After some 60 years of migrating toward the suburbs, a larger share of Americans are now beginning to return back toward neighborhoods closer toward the central core of cities.
CRI's Li Dong explains.
Reporter: Spencer McCallie lives near a beautiful lake far from town. He enjoys the cozy life, but he is thinking about moving back to the city.
"Gosh, I would drive 45 minutes to get there and then 45 minutes back."
McCallie is part of a growing group of Americans choosing cityscapes over cul-de-sacs. Heather Gustafson from CMK Realty, a housing agency in Chicago, Illinois, is noticing the trend:
"We're certainly finding that buyers want to be in walking distance to what cities have to offer."
Both empty nesters and new families are driving the demand for urban living. And that means higher prices.
Historically, Americans bought homes worth about three times their income. But now, the typical new home tops 320-thousand dollars - six times the average household income in the United States.
According to Josh Boak, Associated Press Economics Writer, that's partly down to business decisions made by home builders.
"Developers have made a conscious choice to build fewer homes, but charge higher prices in order to maintain their profit margins."
That's led to developers breaking ground on terrace housing developments like Basecamp River North in Chicago, where units start at half a million dollars.
Gustafson says, despite the price tag, there are people who think the benefits of urban living outweigh the cost.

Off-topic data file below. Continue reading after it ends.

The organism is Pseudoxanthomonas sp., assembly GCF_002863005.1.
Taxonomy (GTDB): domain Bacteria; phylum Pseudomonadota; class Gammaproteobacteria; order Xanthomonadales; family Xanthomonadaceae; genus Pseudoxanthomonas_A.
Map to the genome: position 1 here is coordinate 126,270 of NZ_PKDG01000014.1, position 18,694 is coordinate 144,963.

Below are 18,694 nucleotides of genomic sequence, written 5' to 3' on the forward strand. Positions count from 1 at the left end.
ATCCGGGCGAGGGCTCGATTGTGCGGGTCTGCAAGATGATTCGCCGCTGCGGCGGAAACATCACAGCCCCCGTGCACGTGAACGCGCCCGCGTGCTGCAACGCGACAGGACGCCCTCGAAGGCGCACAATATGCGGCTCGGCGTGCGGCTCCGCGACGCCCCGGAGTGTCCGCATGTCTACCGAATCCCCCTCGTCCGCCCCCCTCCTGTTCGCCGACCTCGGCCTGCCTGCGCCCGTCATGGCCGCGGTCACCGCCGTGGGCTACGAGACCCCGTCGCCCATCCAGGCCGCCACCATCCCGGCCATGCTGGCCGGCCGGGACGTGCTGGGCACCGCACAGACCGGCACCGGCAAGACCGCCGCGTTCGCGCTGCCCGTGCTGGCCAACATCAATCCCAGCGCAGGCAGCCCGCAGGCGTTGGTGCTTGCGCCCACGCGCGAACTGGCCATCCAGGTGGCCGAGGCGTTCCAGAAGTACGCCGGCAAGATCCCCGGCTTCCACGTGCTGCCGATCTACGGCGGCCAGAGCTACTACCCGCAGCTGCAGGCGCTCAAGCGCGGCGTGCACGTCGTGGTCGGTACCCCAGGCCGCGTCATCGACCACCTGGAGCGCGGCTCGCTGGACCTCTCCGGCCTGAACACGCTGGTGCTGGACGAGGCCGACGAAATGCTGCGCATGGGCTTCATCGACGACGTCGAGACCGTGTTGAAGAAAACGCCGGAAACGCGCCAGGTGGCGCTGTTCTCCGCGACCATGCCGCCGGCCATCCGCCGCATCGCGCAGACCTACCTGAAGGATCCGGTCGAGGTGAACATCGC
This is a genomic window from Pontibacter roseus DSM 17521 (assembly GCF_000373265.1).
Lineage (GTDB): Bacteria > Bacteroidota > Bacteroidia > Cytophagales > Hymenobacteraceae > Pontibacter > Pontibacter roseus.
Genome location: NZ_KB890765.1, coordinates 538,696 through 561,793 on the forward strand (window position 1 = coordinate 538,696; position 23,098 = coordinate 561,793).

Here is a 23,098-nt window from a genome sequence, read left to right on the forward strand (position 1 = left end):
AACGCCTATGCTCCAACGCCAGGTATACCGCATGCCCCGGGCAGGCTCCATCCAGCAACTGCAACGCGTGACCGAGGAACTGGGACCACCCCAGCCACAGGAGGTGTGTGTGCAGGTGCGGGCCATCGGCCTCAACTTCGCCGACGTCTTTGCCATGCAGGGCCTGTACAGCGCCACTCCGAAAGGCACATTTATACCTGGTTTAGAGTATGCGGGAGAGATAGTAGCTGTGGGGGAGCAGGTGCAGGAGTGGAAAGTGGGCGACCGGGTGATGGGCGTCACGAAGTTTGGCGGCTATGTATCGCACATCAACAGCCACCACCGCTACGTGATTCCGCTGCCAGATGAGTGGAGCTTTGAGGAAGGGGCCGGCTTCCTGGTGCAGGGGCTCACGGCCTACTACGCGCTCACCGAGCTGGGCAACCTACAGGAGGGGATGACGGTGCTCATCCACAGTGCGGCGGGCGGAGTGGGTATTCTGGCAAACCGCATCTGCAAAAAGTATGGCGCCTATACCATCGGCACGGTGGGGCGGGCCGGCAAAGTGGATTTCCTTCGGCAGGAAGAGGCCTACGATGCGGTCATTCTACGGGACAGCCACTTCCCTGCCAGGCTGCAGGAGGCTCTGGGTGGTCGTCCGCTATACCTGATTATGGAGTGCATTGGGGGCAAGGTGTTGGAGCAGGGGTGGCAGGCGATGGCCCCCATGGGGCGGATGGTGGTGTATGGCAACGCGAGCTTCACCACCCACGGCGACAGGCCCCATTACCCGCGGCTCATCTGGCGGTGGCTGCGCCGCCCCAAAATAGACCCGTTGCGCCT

"Shorter commutes to work; greater accessibility to restaurants, shopping and to public transportation."
A new poll by the American Planning Association says roughly 40 percent of the country still lives in suburbs, but just seven percent of those surveyed hope to stay there.
Boak says that's because, for decades, communities were designed in ways many people no longer want to live.
"The problem is we've had sixty years of suburban based construction that is focused on the car, so we have a mismatch in terms of what people want and between what the market is providing."
McCallie says adjusting to city life has been easy. Backyard strolls are being replaced by short trips to see local performances.
"It was great fun. And then after that we left with six other people and then ate at one of our favourite restaurants and came home. Would not have done any of that had we lived the 28 miles out."
That's all part of a dramatic shift towards downtown living.
For CRI, I am Li Dong.